Menhaden Muddle #23
By Charlie Hutchinson
At the last meeting of the ASM FC Menhaden Management Board, the process for essentially rewriting the Fishery Management Plan was initiated. While the Board never succinctly defined it’s objectives for the changes, during the dialog it was pretty clear that the Board had concluded that it’s priority for the changes in the management plan was centered on providing adequate forage for predators. It follows, then, that the Board was looking to a multispecies approach to determine adequacy of menhaden stock to meet predator needs. It is also clear that such a program will not come about quickly. Given the recognition that menhaden abundance is insufficient to meet all the demands, the Board embarked on an interim program to respond to that need in the short term. The need is now, but the time frame for the desired solution is an unknown.
So what can the Board do, and what will the new program look like? The first step is to define new reference points with which to determine where stock levels should be compared to where they are. The objective is to increase the breeding stock (age 2+) from the present level of 9% to 15% of an unfished stock. To achieve this growth, the commercial harvest of menhaden must be reduced. As of this writing, the actual reduction percentage required to deal with that portion of the stock responsible for reproduction has not been pinned down.
One of the problems confronting the fishery scientists is that the measuring stick in the current, and presumably in the revised plan, is fecundity. Fecundity is the fancy word for the ability to produce eggs for reproduction. The difficulty in using this criterion comes about by the fact that reproductive success cannot be directly related in any reliable way to the number of reproducing fish. However, one should reasonably expect that if the reproductive stock is increased, reproduction quantities should respond in a similar fashion. History tells us that this logic cannot always be counted on to enlarge the stock level. Given that level of uncertainty, there is a need to be very conservative in expressing the degree to which the harvest level must be reduced. In addition, given the fact that there are now not enough menhaden to satisfy predator demand, the additional numbers of fish made available by reducing harvest will result in even more consumption by predators, thus impeding to some degree the restoration of the stock. All of this seems to indicate a substantial reduction in harvest will be required to achieve the objective.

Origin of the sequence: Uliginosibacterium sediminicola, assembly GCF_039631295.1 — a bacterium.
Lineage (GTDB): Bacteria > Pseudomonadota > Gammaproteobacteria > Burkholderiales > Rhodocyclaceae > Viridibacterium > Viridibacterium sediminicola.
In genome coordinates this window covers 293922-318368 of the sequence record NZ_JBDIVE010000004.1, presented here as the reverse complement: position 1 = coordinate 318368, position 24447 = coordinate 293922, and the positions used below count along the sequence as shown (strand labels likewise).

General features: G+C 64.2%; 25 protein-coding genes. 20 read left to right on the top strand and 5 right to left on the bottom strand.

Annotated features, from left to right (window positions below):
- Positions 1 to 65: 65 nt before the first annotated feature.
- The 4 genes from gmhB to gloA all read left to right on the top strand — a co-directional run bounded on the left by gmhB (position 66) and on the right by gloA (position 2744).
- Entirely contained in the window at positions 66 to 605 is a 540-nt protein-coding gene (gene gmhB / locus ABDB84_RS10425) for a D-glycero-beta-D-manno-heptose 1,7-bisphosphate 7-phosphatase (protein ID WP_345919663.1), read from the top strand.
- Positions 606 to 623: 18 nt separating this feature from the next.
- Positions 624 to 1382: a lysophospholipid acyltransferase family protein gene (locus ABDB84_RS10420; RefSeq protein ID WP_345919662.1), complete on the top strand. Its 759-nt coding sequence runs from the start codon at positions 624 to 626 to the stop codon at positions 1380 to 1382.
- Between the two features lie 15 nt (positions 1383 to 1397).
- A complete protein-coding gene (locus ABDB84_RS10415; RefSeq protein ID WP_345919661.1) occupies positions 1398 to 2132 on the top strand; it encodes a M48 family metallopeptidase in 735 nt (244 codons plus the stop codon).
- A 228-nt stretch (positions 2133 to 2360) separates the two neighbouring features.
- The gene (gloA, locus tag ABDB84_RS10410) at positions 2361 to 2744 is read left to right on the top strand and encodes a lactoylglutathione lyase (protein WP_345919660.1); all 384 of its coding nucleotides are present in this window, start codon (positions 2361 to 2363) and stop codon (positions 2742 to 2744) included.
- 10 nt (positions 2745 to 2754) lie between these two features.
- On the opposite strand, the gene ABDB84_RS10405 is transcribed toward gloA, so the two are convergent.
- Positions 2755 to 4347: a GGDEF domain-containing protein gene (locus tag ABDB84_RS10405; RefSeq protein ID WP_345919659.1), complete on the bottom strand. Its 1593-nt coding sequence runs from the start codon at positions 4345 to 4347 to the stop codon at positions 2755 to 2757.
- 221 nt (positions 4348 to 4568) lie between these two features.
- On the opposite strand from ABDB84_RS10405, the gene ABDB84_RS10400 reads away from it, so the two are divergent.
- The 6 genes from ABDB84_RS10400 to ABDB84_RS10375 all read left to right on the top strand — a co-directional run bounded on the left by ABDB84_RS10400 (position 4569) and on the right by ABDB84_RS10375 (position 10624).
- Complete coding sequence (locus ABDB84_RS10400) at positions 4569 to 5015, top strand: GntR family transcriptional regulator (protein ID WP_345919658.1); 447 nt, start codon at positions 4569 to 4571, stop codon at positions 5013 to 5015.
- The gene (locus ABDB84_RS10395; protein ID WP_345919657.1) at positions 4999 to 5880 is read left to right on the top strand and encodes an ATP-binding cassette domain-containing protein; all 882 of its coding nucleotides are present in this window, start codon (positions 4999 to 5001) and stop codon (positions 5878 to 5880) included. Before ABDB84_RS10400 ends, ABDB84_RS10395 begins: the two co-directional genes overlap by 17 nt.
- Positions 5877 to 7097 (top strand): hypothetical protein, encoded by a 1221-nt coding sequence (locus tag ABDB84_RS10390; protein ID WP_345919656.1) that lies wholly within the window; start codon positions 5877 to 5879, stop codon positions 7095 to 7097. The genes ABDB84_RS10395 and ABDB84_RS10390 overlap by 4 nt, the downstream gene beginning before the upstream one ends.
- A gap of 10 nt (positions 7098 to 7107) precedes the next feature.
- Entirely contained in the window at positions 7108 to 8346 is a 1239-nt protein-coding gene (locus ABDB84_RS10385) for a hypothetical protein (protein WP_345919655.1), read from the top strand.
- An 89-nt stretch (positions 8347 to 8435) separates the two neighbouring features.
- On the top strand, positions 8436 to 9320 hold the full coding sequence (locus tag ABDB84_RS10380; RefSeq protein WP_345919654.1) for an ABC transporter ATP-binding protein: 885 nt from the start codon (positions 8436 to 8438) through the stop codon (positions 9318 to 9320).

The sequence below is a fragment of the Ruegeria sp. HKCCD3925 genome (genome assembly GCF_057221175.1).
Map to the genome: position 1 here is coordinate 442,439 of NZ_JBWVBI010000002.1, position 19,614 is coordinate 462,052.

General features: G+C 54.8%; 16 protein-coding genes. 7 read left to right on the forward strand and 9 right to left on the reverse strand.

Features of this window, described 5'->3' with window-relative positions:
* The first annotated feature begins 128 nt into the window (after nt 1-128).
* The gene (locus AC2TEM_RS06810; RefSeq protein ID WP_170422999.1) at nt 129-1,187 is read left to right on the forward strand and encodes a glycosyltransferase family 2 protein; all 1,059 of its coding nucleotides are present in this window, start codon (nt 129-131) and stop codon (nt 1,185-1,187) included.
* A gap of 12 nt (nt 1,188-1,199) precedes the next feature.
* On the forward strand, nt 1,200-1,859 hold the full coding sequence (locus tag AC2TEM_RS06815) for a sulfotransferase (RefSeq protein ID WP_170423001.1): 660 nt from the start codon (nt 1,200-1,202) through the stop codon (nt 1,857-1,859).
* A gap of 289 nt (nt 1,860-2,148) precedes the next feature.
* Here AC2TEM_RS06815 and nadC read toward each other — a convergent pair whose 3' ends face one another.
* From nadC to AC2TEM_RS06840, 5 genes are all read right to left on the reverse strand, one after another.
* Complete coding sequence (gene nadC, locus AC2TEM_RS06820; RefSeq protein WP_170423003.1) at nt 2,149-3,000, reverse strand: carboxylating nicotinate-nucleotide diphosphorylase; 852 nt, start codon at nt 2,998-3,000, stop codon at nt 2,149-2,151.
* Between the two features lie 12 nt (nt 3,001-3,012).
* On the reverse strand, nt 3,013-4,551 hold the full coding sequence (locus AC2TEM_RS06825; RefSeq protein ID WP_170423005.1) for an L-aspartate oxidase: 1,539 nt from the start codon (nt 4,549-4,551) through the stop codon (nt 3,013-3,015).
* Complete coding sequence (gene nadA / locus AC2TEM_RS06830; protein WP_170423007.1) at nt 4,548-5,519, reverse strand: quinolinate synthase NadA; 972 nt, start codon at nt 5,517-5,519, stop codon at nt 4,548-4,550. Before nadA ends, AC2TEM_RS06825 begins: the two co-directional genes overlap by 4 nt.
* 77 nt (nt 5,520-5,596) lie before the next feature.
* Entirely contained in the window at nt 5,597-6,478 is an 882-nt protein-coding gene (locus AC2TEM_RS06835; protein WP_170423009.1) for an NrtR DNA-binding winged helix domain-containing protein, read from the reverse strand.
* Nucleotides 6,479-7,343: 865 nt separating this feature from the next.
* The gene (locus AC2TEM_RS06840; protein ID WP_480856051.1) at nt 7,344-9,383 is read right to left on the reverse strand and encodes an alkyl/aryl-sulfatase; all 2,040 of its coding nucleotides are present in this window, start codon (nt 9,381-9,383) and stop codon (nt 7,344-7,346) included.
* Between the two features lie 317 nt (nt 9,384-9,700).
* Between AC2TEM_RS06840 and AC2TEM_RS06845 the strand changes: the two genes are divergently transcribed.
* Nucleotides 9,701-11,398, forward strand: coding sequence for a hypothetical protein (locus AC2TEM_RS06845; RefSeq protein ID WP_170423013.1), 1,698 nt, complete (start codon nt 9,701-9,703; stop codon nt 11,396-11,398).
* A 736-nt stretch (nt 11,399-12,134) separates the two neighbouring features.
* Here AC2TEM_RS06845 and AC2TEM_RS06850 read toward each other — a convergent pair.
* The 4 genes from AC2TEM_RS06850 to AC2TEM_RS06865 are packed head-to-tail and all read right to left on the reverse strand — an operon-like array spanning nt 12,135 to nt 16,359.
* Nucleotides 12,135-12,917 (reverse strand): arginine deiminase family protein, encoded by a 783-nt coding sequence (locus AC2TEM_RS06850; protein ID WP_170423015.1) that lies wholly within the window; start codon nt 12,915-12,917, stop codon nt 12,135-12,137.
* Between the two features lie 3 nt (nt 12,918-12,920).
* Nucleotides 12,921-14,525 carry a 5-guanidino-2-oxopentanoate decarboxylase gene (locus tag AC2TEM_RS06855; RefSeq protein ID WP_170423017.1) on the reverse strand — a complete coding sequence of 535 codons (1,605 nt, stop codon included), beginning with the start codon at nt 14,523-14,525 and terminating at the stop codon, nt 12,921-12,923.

With new reference points should come new target levels to keep the program objectives on track. Recent discussions have noted that the failure to manage to the existing target levels has had a marked negative effect on actual stock abundance. So, a new target level in the revised program will need more teeth. Most feel that a hard cap or coast wide quota will be required in order to obtain the desired results. If adopted it will be a first for this species. No doubt this will be met with a high level of resistance from both the bait and reduction industries. How to deal with this problem in the face of the beleaguered bait segment of the harvest constitutes a very significant problem for the Menhaden Management Board.